In perusing the Google, I just found a biography of Charles Macintosh (chemist and inventor of Macintosh waterproof fabrics) by his son George Macintosh - mentor and special friend of professor of chemistry at Princeton, John Maclean, Sr. Phebe's granddaughter, Phoebe Bainbridge, married John Maclean, Sr. and they named one of their sons George Macintosh Maclean in honor of his friend. (This is explained possibly more clearly, with pictures, in this post. Thank you for your patience while I ramble.)
I like this thing I've stumbled on of sons writing biographies of their fathers. Earnest, impersonal (largely), career-highpoints-listing biographies of their fathers. I need to read both that I've found much more carefully.
BTW, this has nothing to do with anything, other than the fact that I believe this is a wonderful photograph. Just wonderful. This is a photograph of another of John and Phoebe's sons, John Maclean Jr., who was the 10th president of Princeton University (The College of New Jersey, as was), taken towards the end of his life. It's wonderful. Have I mentioned that? This John Maclean (Jr.) also wrote a biography of his father, John Maclean, Sr., the chemistry professor and his biography includes a good deal about George Macintosh, who was a chemist as his father, Charles Macintosh, was.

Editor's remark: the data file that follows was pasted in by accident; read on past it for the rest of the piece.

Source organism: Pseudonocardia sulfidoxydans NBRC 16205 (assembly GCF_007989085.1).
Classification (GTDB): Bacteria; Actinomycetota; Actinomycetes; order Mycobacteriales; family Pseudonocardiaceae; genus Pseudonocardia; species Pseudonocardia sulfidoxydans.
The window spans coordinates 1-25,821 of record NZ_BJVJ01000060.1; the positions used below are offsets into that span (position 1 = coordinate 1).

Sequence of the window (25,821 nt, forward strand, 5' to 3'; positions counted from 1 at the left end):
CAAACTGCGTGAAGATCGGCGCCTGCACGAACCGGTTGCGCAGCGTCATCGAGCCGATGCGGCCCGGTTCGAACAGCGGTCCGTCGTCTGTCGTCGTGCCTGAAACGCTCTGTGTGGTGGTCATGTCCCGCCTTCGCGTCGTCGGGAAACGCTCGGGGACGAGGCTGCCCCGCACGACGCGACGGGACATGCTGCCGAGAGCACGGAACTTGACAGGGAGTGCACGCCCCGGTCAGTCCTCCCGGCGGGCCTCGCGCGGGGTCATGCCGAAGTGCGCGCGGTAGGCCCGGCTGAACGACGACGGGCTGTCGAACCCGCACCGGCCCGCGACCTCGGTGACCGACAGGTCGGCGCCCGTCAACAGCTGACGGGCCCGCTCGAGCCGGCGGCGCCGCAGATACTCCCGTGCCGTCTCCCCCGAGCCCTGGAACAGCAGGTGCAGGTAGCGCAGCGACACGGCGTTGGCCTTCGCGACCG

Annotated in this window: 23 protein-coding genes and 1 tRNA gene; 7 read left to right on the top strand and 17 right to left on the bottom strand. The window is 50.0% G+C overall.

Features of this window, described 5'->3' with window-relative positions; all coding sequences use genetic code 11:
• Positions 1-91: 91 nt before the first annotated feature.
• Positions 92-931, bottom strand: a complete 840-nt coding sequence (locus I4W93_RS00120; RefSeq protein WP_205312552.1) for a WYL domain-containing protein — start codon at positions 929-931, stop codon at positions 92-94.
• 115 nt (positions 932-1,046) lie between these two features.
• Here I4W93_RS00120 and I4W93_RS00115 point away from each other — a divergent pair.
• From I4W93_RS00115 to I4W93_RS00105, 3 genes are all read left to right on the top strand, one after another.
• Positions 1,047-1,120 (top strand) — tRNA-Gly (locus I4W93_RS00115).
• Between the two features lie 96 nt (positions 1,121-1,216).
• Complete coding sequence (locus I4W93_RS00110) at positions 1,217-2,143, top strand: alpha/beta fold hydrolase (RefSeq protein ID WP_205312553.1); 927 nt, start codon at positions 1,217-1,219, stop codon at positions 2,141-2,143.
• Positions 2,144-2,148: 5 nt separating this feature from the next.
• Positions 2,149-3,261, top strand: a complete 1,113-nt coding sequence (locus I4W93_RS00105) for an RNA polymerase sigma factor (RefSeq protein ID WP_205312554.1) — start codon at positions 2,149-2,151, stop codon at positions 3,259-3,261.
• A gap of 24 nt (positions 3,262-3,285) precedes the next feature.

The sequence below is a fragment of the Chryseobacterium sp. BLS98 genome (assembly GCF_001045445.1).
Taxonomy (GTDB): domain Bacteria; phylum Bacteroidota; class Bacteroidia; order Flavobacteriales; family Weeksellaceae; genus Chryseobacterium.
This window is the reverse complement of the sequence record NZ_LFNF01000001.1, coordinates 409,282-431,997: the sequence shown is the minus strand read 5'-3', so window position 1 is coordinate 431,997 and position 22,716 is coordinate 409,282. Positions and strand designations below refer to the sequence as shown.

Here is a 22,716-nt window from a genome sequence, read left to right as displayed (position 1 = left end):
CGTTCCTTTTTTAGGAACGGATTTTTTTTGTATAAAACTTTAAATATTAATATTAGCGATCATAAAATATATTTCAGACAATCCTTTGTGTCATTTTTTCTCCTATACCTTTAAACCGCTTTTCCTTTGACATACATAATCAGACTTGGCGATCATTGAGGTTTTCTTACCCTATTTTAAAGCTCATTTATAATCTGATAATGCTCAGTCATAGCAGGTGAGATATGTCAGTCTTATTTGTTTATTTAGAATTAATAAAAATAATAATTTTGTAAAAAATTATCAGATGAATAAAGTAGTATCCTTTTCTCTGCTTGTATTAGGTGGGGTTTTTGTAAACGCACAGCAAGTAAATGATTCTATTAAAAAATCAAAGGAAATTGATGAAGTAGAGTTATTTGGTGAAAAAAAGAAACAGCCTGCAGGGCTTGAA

Lots of chemists here. I like it. In my past life (meaning from high school all the way through a post-doc), I studied chemistry. Studied the hell out of it, actually. But then I gave it up. Oddly, though, before I quit, I post-docced (sp?) for a Scottish professor of chemistry, who happens to now be at Princeton. How's that for weird? I wonder if he knows who John Maclean (Sr.) is. Or Jr., for that matter. He should.
Anyway, I am amazed at the link between Phebe and all these chemists. Somehow I was supposed to do this. Or something. I can't help but think magically about it. I do so love to think magically.
Next post? More rambling. And I delve into a fictionalized account of Commodore William Bainbridge's upbringing in Middletown. It is oddly specific in detail and it is oddly lacking in Phebe. Which makes me sad. What if she went insane? Will I ever know what happened? How can she not exist in these accounts? The last thing written about her, that I've found, is from 1751. She lived another forty years. I just have to hope it's out there and I just have yet to find it.
Forging ahead - Penny